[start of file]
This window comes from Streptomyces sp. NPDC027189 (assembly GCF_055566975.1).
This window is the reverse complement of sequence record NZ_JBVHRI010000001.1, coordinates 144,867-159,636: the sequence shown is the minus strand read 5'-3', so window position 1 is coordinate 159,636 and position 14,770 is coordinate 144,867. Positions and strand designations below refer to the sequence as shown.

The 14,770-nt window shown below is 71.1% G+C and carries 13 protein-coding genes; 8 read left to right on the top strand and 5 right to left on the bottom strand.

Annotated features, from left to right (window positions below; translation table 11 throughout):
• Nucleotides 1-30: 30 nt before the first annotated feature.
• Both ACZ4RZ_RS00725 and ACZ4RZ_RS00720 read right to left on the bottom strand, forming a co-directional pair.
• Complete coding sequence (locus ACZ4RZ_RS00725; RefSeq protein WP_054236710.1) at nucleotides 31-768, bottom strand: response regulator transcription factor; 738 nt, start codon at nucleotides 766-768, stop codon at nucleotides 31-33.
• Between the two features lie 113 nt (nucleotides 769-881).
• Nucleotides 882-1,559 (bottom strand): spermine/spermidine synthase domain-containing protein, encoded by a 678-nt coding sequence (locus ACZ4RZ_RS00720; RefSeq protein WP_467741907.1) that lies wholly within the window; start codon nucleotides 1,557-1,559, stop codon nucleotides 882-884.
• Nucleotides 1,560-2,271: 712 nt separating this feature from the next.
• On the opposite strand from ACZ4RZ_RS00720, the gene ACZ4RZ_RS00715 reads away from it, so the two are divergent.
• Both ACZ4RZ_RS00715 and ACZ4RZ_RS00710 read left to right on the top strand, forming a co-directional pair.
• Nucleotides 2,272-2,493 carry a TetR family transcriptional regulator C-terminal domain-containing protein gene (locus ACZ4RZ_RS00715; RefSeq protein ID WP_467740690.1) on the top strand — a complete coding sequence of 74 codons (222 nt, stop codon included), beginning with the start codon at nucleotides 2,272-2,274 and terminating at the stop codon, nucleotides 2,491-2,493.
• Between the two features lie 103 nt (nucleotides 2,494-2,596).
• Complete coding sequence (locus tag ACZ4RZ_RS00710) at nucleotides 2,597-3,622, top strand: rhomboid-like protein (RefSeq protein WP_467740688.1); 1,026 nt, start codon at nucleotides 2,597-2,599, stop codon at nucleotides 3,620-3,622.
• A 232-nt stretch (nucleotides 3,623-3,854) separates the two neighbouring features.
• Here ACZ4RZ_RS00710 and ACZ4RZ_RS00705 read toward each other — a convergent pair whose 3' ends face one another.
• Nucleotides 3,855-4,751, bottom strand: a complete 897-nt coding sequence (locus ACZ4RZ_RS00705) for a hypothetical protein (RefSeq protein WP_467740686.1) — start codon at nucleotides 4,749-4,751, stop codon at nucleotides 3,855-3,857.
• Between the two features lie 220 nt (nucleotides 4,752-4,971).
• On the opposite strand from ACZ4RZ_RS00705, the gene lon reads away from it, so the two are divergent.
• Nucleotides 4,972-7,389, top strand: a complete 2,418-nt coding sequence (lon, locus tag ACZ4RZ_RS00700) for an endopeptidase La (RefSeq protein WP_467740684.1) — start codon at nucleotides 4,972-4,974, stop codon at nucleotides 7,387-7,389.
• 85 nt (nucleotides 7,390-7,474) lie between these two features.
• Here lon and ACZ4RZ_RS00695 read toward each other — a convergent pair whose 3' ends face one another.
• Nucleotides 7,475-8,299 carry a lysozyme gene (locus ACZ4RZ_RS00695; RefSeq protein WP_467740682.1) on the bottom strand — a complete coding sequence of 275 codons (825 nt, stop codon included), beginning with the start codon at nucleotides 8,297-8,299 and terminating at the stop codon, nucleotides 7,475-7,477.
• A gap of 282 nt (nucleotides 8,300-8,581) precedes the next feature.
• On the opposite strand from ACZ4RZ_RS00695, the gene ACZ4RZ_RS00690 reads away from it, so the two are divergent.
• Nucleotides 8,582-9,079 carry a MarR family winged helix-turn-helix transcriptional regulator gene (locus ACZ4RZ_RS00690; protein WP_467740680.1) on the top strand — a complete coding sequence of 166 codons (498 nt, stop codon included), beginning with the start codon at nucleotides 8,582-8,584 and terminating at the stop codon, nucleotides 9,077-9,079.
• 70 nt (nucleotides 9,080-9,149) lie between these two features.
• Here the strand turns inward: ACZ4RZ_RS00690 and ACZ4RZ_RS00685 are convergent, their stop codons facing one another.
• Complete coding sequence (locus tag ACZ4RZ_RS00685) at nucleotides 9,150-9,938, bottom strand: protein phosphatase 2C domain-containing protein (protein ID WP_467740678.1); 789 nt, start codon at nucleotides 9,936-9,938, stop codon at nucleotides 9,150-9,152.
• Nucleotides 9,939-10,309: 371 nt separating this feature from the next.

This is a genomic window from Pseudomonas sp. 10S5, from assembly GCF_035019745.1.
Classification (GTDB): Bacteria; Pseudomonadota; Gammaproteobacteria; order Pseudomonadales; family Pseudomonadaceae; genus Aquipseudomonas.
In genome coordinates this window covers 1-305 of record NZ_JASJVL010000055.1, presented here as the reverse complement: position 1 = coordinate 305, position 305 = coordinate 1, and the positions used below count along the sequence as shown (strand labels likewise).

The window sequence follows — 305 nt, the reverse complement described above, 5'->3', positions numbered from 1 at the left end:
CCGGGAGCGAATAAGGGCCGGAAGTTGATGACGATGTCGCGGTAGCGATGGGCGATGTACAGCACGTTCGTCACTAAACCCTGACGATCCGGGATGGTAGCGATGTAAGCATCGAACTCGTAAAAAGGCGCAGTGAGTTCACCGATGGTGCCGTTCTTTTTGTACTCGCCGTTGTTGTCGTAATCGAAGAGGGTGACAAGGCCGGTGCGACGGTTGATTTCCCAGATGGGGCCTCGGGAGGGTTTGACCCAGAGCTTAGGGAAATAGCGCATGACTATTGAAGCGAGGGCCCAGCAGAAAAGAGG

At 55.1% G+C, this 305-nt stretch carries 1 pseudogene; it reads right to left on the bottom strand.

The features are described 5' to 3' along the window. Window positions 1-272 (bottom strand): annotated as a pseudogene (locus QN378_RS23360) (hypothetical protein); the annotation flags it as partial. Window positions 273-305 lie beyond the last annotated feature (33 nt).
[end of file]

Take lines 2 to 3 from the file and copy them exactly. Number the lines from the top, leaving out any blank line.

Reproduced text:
This window is the reverse complement of sequence record NZ_JBVHRI010000001.1, coordinates 144,867-159,636: the sequence shown is the minus strand read 5'-3', so window position 1 is coordinate 159,636 and position 14,770 is coordinate 144,867. Positions and strand designations below refer to the sequence as shown.

The 14,770-nt window shown below is 71.1% G+C and carries 13 protein-coding genes; 8 read left to right on the top strand and 5 right to left on the bottom strand.